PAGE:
“Where, after all, do universal human rights begin? In small places, close to home – so close and so small that they cannot be seen on any maps of the world. Yet they are the world of the individual person; the neighbourhood he lives in; the school or collage he attends; the factory, farm, or office where he works. Such are the places where every man, woman, and child seeks equal justice, equal opportunity, equal dignity without discrimination. Unless these rights have meaning there, they have little meaning anywhere. Without concerted citizen action to uphold them close to home, we shall look in vain for progress in the larger world.”
The lady I am writing about chaired the committee that drafted and approved the Universal Declaration of Human Rights in 1946. President Truman called her the “First Lady of the World” in tribute to her human rights achievements.
She was Eleanor Roosevelt - U.S. Diplomat and Reformer
She was born in NYC 1884. Her mother died in 1892 and her father in 1894 so Eleanor became an orphan at age of ten. She was born into a world of immense wealth and privilege as her family was part of NYC high society called the “swells”. Her uncle was Theodore Roosevelt, President of the US. She was a shy child and considered herself “ugly.” She was educated privately when young and sent to a finishing school in England as a teenager. Her headmistress in the school was a noted feminist educator and this experience helped draw her out of her shell and gave her confidence. After returning home she volunteered as a social worker in the East Side slums of NYC.
She married, Franklin D. Roosevelt in 1905 at age of 20. He was a distant cousin and a dashing Harvard University student . She soon introduced him to the poverty side of the city – bringing him on a walking tour of the squalid tenements and that profoundly affected the young man. Her early years of marriage were filled with family activities. The couple had six children but Eleanor did not let her growing family prevent her from helping others. During world war 1 she became active in the public service, working for the American Red Cross. Her husband suffered a polio attack in 1921 and she helped him with his political career. When he became President in 1933 Eleanor dramatically changed the role of the first lady. She gave press conferences and even had her own newspaper column entitled “My Day”. Eleanor spoke out for human rights, women’s issues and children’s causes. She also wanted to help the country’s poor and stood against racial discrimination.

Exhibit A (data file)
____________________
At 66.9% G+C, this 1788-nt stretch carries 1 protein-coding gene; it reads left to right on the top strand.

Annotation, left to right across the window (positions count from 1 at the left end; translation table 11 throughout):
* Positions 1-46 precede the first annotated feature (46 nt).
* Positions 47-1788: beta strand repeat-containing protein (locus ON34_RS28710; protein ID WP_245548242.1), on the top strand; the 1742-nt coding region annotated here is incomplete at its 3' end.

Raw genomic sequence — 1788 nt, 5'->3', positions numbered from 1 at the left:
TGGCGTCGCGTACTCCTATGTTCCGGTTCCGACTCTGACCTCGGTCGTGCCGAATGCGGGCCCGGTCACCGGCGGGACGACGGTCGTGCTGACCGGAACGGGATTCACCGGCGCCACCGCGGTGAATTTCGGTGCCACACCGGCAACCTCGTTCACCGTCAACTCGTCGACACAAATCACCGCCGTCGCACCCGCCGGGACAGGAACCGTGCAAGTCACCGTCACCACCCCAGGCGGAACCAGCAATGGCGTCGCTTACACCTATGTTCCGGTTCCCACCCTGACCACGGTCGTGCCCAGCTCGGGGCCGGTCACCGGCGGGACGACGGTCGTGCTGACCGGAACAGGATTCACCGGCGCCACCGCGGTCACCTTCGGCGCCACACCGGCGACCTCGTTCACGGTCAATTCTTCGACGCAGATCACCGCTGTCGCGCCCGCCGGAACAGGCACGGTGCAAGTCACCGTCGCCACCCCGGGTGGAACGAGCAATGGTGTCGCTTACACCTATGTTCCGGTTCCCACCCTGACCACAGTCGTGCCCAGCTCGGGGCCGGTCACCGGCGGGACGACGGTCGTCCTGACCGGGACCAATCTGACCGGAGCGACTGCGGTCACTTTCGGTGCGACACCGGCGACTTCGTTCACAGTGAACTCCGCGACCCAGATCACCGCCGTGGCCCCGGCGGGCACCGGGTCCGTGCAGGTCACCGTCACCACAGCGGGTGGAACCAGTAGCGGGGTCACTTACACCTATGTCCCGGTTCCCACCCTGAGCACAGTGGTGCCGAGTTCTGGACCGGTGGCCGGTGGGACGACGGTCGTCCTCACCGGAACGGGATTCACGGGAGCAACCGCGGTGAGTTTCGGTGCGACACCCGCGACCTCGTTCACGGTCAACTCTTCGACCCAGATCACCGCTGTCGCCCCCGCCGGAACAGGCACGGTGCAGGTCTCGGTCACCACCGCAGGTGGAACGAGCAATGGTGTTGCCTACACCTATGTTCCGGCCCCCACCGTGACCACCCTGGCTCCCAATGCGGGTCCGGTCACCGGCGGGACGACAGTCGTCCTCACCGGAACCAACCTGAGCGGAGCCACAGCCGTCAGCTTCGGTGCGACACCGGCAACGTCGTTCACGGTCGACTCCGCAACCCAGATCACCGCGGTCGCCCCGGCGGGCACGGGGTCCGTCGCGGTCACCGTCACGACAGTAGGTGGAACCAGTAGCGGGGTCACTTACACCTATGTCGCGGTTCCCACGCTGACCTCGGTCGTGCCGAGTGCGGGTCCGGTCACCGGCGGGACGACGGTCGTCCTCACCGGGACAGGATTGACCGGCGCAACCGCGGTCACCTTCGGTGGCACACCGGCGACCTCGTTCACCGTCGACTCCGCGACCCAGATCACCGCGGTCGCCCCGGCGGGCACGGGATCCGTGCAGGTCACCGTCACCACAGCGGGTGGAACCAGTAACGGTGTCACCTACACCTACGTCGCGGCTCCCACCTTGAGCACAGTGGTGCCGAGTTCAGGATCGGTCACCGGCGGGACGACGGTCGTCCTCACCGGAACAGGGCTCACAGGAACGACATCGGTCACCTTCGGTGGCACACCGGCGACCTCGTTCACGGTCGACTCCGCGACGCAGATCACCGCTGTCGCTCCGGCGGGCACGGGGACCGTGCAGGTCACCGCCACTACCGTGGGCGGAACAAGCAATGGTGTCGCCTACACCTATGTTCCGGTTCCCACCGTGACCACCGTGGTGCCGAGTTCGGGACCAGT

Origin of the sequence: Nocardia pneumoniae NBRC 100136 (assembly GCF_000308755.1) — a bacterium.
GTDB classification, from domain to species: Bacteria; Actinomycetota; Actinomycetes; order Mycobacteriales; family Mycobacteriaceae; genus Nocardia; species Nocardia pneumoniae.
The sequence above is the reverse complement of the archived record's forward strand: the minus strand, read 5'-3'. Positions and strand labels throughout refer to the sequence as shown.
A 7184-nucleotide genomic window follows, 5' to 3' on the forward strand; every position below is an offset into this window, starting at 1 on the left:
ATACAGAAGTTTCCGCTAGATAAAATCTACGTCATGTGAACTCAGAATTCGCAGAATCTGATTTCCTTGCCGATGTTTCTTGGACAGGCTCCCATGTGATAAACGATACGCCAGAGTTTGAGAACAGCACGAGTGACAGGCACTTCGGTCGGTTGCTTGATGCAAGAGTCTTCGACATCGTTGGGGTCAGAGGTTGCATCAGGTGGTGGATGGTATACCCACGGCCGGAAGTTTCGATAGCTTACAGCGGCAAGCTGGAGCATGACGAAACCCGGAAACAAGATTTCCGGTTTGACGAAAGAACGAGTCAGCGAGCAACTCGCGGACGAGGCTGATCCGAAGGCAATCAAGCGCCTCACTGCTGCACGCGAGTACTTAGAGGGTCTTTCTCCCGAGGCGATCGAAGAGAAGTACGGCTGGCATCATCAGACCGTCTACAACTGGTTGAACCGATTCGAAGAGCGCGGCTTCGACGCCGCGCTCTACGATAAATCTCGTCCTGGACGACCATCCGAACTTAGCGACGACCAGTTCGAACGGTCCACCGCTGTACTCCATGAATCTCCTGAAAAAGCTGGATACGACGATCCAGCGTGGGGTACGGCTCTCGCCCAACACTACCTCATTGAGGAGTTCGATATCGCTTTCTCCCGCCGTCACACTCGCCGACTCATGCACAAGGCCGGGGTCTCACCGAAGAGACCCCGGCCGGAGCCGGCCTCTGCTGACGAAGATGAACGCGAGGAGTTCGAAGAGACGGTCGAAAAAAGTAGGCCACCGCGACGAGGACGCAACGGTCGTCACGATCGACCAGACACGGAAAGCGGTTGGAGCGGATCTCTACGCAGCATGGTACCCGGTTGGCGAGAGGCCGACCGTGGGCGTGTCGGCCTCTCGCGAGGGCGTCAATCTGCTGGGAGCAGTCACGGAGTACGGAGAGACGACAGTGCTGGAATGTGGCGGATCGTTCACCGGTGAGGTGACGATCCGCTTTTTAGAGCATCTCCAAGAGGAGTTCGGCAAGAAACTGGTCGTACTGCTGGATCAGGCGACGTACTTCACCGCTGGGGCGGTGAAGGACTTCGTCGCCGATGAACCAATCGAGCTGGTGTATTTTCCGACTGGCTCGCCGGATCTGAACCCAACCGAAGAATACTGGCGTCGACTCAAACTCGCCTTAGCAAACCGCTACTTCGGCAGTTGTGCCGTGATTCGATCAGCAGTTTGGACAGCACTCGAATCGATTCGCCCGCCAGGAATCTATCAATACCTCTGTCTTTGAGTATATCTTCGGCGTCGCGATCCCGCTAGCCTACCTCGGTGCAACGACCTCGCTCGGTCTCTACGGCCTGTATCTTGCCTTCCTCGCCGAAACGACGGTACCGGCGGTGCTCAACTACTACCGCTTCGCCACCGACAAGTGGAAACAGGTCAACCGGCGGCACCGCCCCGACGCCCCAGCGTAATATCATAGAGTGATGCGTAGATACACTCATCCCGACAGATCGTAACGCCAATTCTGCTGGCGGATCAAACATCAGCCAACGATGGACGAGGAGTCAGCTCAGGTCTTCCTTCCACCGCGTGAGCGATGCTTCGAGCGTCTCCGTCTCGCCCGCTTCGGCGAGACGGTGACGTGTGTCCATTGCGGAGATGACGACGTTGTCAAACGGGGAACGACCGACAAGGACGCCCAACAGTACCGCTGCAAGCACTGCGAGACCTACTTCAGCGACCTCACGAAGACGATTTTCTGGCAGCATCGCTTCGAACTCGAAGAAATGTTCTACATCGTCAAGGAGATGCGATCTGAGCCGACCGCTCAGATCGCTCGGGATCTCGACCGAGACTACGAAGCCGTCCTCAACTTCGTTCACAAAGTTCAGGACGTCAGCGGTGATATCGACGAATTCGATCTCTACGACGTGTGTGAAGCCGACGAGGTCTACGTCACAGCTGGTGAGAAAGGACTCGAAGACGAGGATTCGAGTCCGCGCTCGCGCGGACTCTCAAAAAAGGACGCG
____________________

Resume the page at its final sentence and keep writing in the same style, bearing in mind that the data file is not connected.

Following Franklin’s paralytic illness attack in 1921 Eleanor began serving as a stand-in
for her incapacitated husband making public appearances in his behalf with increasingly successful results. She started working with the Women’s Trade Union League raising
funds for the Unions goals – 48 hour work week, minimum wage and the abolition of child labour.
During World War 11, Eleanor supported the war effort and travelled abroad to visit U.S. troops. After her husband’s death in 1945 she was selected to be a delegate to the United Nations General Assembly, serving for eight years until 1953. She became the chair of the United Nations’ Human Rights Commission and as part of this commission she helped to write the Universal Declaration of |Human Rights. This was to be her greatest legacy. She often joked that she was out of place among so many academics and jurists, but her intellect and compassion were her greatest assets. In 1961, when J.F. Kennedy was President, he made her a delegate to the United Nations and selected her to serve as chair of the Commission on the Status for Women.
Besides her political work Eleanor wrote several books about her life and experiences. 1961 she wrote her autobiography
Eleanor died of cancer in November 1962, age 78. A revolutionary first lady, she was one of the most outspoken women to ever live in the White House.